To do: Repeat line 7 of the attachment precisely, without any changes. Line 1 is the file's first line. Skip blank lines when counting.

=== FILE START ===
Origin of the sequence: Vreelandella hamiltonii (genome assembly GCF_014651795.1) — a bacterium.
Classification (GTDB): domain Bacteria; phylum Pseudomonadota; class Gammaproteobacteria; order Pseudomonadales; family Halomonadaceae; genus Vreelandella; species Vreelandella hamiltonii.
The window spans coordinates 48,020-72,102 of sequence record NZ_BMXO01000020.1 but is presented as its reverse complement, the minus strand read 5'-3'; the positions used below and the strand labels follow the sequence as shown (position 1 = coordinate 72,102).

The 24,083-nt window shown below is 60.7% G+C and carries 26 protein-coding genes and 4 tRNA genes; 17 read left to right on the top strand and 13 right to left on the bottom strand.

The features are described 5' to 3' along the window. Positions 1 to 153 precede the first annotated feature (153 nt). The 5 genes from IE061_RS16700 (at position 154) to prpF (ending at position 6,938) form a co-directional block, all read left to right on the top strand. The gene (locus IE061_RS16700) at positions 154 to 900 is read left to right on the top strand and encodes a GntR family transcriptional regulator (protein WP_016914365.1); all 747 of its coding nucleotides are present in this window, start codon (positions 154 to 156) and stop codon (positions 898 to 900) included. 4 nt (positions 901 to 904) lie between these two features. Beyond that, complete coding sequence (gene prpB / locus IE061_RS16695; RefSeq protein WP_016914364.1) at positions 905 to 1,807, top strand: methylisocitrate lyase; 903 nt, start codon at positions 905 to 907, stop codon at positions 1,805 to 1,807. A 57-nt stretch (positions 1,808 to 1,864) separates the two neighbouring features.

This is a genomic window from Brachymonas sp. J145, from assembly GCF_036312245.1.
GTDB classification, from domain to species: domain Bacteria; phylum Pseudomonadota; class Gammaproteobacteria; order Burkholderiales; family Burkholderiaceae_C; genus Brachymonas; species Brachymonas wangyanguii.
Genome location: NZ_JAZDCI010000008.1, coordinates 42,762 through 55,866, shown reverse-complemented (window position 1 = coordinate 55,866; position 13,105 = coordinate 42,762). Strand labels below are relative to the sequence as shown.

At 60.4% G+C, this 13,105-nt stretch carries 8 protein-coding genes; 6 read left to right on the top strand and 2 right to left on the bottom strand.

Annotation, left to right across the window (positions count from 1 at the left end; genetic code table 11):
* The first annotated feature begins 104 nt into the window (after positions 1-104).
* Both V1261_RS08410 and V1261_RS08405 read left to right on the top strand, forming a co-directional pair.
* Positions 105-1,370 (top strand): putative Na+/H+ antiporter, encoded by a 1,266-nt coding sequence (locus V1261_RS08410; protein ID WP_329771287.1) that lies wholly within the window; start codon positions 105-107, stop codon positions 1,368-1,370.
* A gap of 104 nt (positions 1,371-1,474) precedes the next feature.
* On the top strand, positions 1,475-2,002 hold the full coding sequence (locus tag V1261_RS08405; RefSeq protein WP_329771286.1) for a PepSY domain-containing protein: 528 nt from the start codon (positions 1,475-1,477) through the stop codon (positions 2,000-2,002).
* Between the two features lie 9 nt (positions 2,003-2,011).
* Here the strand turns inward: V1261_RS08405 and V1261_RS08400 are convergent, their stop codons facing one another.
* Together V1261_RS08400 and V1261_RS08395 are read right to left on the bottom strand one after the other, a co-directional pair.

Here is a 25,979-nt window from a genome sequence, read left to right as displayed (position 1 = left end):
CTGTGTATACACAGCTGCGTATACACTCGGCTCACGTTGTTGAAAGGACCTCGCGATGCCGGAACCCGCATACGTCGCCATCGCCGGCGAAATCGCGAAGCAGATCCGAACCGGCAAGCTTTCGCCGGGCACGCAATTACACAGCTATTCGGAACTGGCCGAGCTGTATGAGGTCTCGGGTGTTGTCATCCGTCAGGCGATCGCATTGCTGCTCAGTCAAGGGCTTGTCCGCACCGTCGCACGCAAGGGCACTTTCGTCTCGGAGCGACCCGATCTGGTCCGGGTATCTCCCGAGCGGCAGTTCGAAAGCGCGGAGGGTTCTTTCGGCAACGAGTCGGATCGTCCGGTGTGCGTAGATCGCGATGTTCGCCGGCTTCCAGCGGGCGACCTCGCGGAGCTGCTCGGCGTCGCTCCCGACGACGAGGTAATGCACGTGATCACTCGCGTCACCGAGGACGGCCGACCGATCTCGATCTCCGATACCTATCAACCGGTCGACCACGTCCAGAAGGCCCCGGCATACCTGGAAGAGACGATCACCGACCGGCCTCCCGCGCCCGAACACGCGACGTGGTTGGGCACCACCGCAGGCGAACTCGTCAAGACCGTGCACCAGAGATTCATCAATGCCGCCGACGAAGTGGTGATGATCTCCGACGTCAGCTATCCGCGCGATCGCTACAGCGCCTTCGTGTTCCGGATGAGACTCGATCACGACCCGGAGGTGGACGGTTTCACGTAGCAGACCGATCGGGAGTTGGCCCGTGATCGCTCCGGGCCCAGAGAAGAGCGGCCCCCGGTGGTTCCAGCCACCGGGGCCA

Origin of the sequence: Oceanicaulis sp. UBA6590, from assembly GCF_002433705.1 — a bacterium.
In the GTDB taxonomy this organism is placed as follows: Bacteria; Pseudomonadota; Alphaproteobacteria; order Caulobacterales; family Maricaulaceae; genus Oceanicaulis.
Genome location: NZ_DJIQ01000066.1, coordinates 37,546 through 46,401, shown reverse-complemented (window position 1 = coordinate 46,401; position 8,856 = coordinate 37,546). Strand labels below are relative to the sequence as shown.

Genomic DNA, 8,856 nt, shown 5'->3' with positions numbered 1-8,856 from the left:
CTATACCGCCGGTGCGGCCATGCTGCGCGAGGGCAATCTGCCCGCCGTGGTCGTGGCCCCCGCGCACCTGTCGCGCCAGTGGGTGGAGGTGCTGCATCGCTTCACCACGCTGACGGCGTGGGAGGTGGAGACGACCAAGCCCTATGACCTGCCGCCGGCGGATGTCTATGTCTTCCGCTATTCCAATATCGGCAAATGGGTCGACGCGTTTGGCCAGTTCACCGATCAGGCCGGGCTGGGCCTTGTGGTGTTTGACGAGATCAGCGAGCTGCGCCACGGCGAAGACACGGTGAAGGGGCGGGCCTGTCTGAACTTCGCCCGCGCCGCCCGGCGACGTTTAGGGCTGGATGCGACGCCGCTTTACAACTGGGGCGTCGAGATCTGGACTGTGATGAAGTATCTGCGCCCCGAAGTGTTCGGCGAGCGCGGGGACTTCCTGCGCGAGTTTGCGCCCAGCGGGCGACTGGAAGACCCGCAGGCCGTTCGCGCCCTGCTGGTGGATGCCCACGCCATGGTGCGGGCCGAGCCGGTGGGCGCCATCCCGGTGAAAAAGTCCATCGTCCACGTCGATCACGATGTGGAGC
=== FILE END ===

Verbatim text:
GTDB classification, from domain to species: domain Bacteria; phylum Pseudomonadota; class Gammaproteobacteria; order Burkholderiales; family Burkholderiaceae_C; genus Brachymonas; species Brachymonas wangyanguii.